They see a challenge in every aspect, from fixing a bilge pump, to painting the bottom, to learning the art of navigation. If this describes you, then the odds are high that you’ll love boat ownership and boating.

There is nothing so fine as just messing around with boats.” - Anonymous

Ya gotta be nuts to own a boat” - An opinion expressed by thousands.

A boat is a man’s first love and first wife. Second loves and wives are optional and ill-advised.” - Barnacle Bill

Definition of BOAT: Break Out Another Thousand

No one thinking about buying his first boat should approach it with the idea of going boating without any training and education.

There are simply too many risks to do that, and not expect to be courting disaster. One does not necessarily have to attend a boating course, though that is surely a good idea.

Self education is usually good enough, so long as you are serious about it.

Perhaps most people learn about boating through friends with boats. After all, experience is the best teacher. One thing that you’ll learn about boat owners is that they love to spout off about their hobby, so that all one needs to do is just ask in order to get an earful.

Going out on other people’s boats is a great way to get hands-on experience. But what if you don’t know anyone who owns a boat?

Then it’s either one of the many boating courses available, or buy the boat and see how many new friends you suddenly develop!

With your own boat, it should not be difficult to find an experienced boater who’s willing to spend a bit of time to help you.

Let me tell you about how I ended up becoming a crewman on a world-famous ocean racing sail boat.

I simply started hanging out with small sail boat owners. These were people I did not know, but I hung around them and expressed my interest in learning.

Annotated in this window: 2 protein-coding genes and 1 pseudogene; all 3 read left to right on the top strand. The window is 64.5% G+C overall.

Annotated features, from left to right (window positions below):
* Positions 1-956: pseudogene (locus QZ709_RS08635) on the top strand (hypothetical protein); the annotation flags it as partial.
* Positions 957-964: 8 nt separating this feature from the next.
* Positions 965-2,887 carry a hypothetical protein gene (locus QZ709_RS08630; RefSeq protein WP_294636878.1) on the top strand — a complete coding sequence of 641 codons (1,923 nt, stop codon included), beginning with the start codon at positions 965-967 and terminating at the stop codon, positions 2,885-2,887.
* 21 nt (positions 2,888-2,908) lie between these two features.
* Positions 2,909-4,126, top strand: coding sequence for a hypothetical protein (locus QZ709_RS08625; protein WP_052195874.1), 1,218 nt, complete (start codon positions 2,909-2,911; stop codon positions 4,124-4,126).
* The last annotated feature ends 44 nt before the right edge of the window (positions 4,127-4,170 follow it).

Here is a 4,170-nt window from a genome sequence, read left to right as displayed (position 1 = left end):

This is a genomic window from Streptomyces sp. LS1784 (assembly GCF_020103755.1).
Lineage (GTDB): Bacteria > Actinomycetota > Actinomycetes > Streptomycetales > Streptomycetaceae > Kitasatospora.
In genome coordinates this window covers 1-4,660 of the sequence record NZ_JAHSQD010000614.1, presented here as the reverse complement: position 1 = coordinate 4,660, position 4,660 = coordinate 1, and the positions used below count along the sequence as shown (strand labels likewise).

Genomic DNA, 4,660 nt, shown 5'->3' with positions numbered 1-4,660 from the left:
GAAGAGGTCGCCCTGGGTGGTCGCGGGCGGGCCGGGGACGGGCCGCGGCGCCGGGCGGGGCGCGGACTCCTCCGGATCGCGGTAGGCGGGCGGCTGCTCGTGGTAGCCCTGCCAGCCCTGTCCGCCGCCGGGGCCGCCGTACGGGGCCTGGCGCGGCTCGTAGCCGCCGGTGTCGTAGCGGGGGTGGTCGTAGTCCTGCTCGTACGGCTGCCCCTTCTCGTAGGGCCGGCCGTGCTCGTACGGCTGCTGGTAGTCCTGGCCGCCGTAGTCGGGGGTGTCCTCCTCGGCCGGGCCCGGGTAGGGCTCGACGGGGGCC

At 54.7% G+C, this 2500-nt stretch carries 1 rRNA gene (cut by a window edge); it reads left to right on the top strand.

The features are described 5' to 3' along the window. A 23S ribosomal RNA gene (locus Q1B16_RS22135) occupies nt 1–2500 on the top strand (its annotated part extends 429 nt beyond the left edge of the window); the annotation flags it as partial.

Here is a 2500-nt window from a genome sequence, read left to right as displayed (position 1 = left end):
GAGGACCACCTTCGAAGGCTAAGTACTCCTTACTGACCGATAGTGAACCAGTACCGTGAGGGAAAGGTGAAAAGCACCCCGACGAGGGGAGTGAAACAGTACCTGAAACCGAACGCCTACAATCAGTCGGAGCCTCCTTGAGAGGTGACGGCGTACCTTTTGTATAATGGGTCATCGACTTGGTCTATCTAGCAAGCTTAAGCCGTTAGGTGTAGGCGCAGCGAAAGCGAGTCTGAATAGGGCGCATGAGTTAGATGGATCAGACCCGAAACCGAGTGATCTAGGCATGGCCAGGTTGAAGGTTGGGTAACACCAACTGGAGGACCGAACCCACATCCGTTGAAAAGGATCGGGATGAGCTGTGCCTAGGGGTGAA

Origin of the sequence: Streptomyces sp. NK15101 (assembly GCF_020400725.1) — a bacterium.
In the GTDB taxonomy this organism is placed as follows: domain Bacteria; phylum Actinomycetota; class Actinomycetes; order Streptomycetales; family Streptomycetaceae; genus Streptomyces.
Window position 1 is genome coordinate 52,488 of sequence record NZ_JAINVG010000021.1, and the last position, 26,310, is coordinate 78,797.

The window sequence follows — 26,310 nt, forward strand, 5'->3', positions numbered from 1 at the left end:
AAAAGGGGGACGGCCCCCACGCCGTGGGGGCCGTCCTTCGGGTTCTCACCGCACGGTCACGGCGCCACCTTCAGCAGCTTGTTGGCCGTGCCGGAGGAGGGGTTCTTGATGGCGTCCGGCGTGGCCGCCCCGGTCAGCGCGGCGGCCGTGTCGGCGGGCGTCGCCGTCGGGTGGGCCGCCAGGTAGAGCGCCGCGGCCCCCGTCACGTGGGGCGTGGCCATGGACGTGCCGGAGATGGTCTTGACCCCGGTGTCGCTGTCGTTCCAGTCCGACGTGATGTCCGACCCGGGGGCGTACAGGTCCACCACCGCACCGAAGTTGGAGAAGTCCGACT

It wasn’t long before one day a boat owner said that one of his crewman had failed to show up for a race, and he needed an extra hand. And so it was that I was off to the races. From there I worked my way up, just by being available when needed.

Here’s another true story. This fellow bought a 26’ boat when his neighbor died and his widow offered him the boat for half of what it was worth.

He hadn’t planned on buying a boat at this time, nor one this big, but he found the deal just too good to pass up.

Never having operated a boat before, he and his brother would trail the boat down to the ramp on Saturday mornings, launch it, drive it around in a short circle and then load it back on the trailer and go home.

He did this three times before one of the locals at the ramp noticed what he was doing and asked him about it.

Our new boat owner explained how he came by the boat, that he didn’t know anything about it, and was reading a couple of books trying to learn. In the meantime, he was testing out some of the things he had learned.

The other guy rolled his eyes toward the heavens and said, “Geeze, buddy, you need help that bad why didn’t you just ask someone?

Put ‘er back in the water and me and my buddy Calvin will help you get started.” By mid afternoon, they had covered a few miles of the waterway, and our new boat owner had not only learned a bit of boat handling but navigation aids as well.

From there he met other experienced boat owners that he invited to go out with him, and from whom he learned much. Four years later he was making fishing trips to the Bahamas on his own.